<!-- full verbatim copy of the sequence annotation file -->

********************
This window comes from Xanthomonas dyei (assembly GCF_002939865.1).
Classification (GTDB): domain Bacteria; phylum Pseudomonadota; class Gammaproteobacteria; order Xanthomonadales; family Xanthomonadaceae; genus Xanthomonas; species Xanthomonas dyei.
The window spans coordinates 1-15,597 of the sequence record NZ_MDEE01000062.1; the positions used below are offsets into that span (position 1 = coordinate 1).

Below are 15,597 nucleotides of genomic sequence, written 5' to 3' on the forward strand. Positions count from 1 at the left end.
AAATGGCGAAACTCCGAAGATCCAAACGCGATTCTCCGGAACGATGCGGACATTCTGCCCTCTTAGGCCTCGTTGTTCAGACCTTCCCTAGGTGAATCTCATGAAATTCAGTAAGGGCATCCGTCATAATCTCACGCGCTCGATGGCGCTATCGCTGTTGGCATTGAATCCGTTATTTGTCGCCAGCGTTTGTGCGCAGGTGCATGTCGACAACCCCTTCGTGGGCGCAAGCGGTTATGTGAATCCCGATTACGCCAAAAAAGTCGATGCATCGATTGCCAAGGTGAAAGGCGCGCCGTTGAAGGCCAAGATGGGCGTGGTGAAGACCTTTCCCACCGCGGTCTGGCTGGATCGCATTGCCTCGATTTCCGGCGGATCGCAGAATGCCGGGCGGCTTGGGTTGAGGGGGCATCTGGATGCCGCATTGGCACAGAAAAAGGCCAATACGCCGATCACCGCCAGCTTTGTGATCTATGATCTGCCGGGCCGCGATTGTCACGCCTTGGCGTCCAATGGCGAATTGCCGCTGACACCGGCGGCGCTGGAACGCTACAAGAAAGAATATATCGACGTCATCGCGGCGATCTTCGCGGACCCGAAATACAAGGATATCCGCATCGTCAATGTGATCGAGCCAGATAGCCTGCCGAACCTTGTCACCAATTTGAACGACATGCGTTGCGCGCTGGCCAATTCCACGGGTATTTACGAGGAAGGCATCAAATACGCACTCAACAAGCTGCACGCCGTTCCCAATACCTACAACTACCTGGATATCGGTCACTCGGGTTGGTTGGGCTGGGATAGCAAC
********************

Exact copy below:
This window comes from Xanthomonas dyei (assembly GCF_002939865.1).
Classification (GTDB): domain Bacteria; phylum Pseudomonadota; class Gammaproteobacteria; order Xanthomonadales; family Xanthomonadaceae; genus Xanthomonas; species Xanthomonas dyei.
The window spans coordinates 1-15,597 of the sequence record NZ_MDEE01000062.1; the positions used below are offsets into that span (position 1 = coordinate 1).

Below are 15,597 nucleotides of genomic sequence, written 5' to 3' on the forward strand. Positions count from 1 at the left end.
AAATGGCGAAACTCCGAAGATCCAAACGCGATTCTCCGGAACGATGCGGACATTCTGCCCTCTTAGGCCTCGTTGTTCAGACCTTCCCTAGGTGAATCTCATGAAATTCAGTAAGGGCATCCGTCATAATCTCACGCGCTCGATGGCGCTATCGCTGTTGGCATTGAATCCGTTATTTGTCGCCAGCGTTTGTGCGCAGGTGCATGTCGACAACCCCTTCGTGGGCGCAAGCGGTTATGTGAATCCCGATTACGCCAAAAAAGTCGATGCATCGATTGCCAAGGTGAAAGGCGCGCCGTTGAAGGCCAAGATGGGCGTGGTGAAGACCTTTCCCACCGCGGTCTGGCTGGATCGCATTGCCTCGATTTCCGGCGGATCGCAGAATGCCGGGCGGCTTGGGTTGAGGGGGCATCTGGATGCCGCATTGGCACAGAAAAAGGCCAATACGCCGATCACCGCCAGCTTTGTGATCTATGATCTGCCGGGCCGCGATTGTCACGCCTTGGCGTCCAATGGCGAATTGCCGCTGACACCGGCGGCGCTGGAACGCTACAAGAAAGAATATATCGACGTCATCGCGGCGATCTTCGCGGACCCGAAATACAAGGATATCCGCATCGTCAATGTGATCGAGCCAGATAGCCTGCCGAACCTTGTCACCAATTTGAACGACATGCGTTGCGCGCTGGCCAATTCCACGGGTATTTACGAGGAAGGCATCAAATACGCACTCAACAAGCTGCACGCCGTTCCCAATACCTACAACTACCTGGATATCGGTCACTCGGGTTGGTTGGGCTGGGATAGCAAC